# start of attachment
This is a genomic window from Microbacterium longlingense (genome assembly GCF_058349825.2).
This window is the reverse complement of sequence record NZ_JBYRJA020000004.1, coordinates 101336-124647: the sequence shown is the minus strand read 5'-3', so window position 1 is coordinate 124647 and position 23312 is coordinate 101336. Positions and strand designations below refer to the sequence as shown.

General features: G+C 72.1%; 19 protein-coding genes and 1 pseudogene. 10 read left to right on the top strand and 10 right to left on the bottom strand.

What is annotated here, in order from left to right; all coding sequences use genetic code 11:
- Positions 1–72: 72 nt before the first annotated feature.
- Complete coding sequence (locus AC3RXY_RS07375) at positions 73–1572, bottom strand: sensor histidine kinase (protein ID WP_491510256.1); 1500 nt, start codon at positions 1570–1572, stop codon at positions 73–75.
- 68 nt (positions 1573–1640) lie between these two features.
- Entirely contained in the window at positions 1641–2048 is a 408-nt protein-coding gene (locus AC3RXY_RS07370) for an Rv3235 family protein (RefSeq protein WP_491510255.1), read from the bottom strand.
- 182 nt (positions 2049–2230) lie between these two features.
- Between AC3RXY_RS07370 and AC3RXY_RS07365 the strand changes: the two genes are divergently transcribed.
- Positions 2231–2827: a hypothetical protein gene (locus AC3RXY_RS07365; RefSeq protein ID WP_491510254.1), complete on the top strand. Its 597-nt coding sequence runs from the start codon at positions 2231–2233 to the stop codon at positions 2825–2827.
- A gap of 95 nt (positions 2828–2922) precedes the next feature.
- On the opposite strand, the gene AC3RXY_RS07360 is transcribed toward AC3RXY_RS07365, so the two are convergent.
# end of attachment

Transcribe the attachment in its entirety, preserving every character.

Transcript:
This is a genomic window from Microbacterium longlingense (genome assembly GCF_058349825.2).
This window is the reverse complement of sequence record NZ_JBYRJA020000004.1, coordinates 101336-124647: the sequence shown is the minus strand read 5'-3', so window position 1 is coordinate 124647 and position 23312 is coordinate 101336. Positions and strand designations below refer to the sequence as shown.

General features: G+C 72.1%; 19 protein-coding genes and 1 pseudogene. 10 read left to right on the top strand and 10 right to left on the bottom strand.

What is annotated here, in order from left to right; all coding sequences use genetic code 11:
- Positions 1–72: 72 nt before the first annotated feature.
- Complete coding sequence (locus AC3RXY_RS07375) at positions 73–1572, bottom strand: sensor histidine kinase (protein ID WP_491510256.1); 1500 nt, start codon at positions 1570–1572, stop codon at positions 73–75.
- 68 nt (positions 1573–1640) lie between these two features.
- Entirely contained in the window at positions 1641–2048 is a 408-nt protein-coding gene (locus AC3RXY_RS07370) for an Rv3235 family protein (RefSeq protein WP_491510255.1), read from the bottom strand.
- 182 nt (positions 2049–2230) lie between these two features.
- Between AC3RXY_RS07370 and AC3RXY_RS07365 the strand changes: the two genes are divergently transcribed.
- Positions 2231–2827: a hypothetical protein gene (locus AC3RXY_RS07365; RefSeq protein ID WP_491510254.1), complete on the top strand. Its 597-nt coding sequence runs from the start codon at positions 2231–2233 to the stop codon at positions 2825–2827.
- A gap of 95 nt (positions 2828–2922) precedes the next feature.
- On the opposite strand, the gene AC3RXY_RS07360 is transcribed toward AC3RXY_RS07365, so the two are convergent.